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Weekly Export Risk Outlook: China, Egypt, Ireland, US



China: Glass half-full or half empty?

While the Chinese National People’s Congress met to approve a new five-year plan, latest figures show a mixed trend. Nominal retail sales growth slowed to +10.2% Jan-Feb y/y (from +11.1% y/y Dec 2015). Real industrial production growth decelerated to +5.4% (from +5.9%). Financial volatility in January eroded household’s confidence, while lower external demand and the seasonal effect of the Chinese New Year also weighed down on growth.
On the upside, nominal urban fixed-asset investment grew by +10.2% in February (y/y). Fiscal figures signal a rise in government expenditures in January (+24 % y/y).
Looking ahead, we expect economic activity to weaken in Q1, before stabilizing from Q2 onwards as macro-policies get further traction. Eased monetary policy will keep credit at a comfortable range, and fiscal stimulus should boost activity. Domestic demand will remain firm thanks to higher government spending and resilient private consumption. External demand will remain the main drag in the short run, weighing on industrial production. EH forecasts that GDP growth will slow down to +6.5% in 2016.

Ireland: Fastest growing eurozone economy

As Irish communities celebrate St Patrick’s Day around the world, the home country has one more reason to rejoice: Ireland’s GDP grew by +2.7% q/q in Q4 2015. The Irish economy is now the fastest growing member of the Eurozone.
Growth was mainly driven by net trade (+1.5pp) followed by investment (+0.6pp) and consumption (+0.5pp). Overall growth stands at an impressive +7.8% in 2015, thanks to an unprecedented peak in investment (+28.2%) and a rise in consumption back to pre-crisis levels. However, over the whole year, imports continued to outpace exports (+16.4% against +13.8%).
Investments are stimulated by an advantageous tax regime. With corporate tax at 12.5%, the lowest in the EU, many companies choose to relocate to Dublin. However, the European Commission has recently sped up its investigation of state aid provided to some multinationals. Our forecast for the country’s GDP in 2016 is +4.5%, with a slowdown in both consumption and investment.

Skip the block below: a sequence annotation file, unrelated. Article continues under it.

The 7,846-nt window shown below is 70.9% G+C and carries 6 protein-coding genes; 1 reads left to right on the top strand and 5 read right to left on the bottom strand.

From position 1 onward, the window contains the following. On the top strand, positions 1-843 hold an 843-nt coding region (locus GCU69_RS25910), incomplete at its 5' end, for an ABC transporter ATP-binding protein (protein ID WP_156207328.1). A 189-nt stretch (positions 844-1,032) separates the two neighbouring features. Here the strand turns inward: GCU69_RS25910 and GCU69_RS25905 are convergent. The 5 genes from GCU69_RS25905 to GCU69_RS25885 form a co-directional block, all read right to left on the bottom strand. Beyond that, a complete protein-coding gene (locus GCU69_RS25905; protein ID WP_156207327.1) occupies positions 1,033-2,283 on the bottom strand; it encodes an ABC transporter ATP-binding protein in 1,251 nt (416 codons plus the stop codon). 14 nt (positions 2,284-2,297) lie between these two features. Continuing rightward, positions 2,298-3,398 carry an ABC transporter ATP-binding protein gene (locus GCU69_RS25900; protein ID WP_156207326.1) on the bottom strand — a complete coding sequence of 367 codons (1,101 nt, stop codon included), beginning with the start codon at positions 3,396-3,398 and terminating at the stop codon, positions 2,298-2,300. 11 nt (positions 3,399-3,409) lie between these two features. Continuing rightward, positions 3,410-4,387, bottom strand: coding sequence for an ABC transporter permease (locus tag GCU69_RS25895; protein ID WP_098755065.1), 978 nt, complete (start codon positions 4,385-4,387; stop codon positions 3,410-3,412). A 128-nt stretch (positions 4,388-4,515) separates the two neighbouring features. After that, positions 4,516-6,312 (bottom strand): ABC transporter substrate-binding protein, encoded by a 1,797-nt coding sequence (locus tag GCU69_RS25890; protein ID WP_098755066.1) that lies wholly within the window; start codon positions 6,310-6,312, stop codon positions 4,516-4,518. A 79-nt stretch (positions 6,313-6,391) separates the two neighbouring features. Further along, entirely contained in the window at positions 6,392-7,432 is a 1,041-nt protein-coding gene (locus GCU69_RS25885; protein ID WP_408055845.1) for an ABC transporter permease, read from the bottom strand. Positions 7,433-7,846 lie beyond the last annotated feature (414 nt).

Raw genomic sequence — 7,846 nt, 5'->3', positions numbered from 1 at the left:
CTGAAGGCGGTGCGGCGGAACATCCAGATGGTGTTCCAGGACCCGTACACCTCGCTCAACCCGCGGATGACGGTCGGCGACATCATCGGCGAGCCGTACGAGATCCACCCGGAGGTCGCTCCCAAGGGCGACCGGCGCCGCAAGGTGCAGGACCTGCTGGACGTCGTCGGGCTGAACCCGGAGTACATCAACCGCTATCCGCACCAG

Meanwhile, no government has been formed since the February elections which resulted in a hung parliament. Still, a grand coalition may emerge before April 6, when another vote for PM is expected.

US: Intermediate-term outlook remains stable

February retail sales fell -0.1% m/m. Much of the decline was due to a sharp drop in gasoline sales, the eighth consecutive monthly decline. Autos were also a drag, declining -0.1% m/m. Discounting gasoline and autos, retail sales were better, rising a firm +0.3% m/m. On a y/y basis, retail sales increased by +3.1%, only half the long-term average, but ex-autos and gasoline sales were up +4.3%, the same as the long-term average. Overall, while the intermediate-term outlook remains steady, there was another setback to even stronger growth: January sales were revised down to -0.4% m/m from +0.2%.
Meanwhile, the manufacturing sector displayed another sign of potential recovery as the Empire State (NY) Fed survey went positive for the first time in seven months. It was driven in part by new orders, which increased for the first time in nine months. Moreover, inflation remains dormant, with producer prices falling in February by -0.2% m/m, as expected, to a 0% y/y rate.
Ex-food and energy, prices were flat, bringing the y/y inflation rate to a weak +1.2%.

Egypt: Pound for pound?

In a further twist to the country’s unfolding policymaking the Central Bank this week devalued the EGP by around 13% to 8.85 against the US dollar. The bank announced a "more flexible exchange rate" to resolve market imbalances and bolster foreign reserves. These stood at USD16.5bn in February - providing import cover of three months - compared with USD36bn pre-2011. The EGP was overvalued but the authorities had preferred to use, to date, a patchwork of policy measures, including import restrictions (see also WERO 10 March 2016). More clarity and transparency of policy are welcome but the new flexibility suggests further depreciation may be implemented later this year. Moreover, devaluation will increase inflationary pressures (headline CPI at 9.1% in February) at a time when the government is seeking to limit fuel and food subsidy provision. Social tensions may increase if countervailing social safety nets are not also increased and these will worsen the fiscal accounts.
Market reaction was initially positive.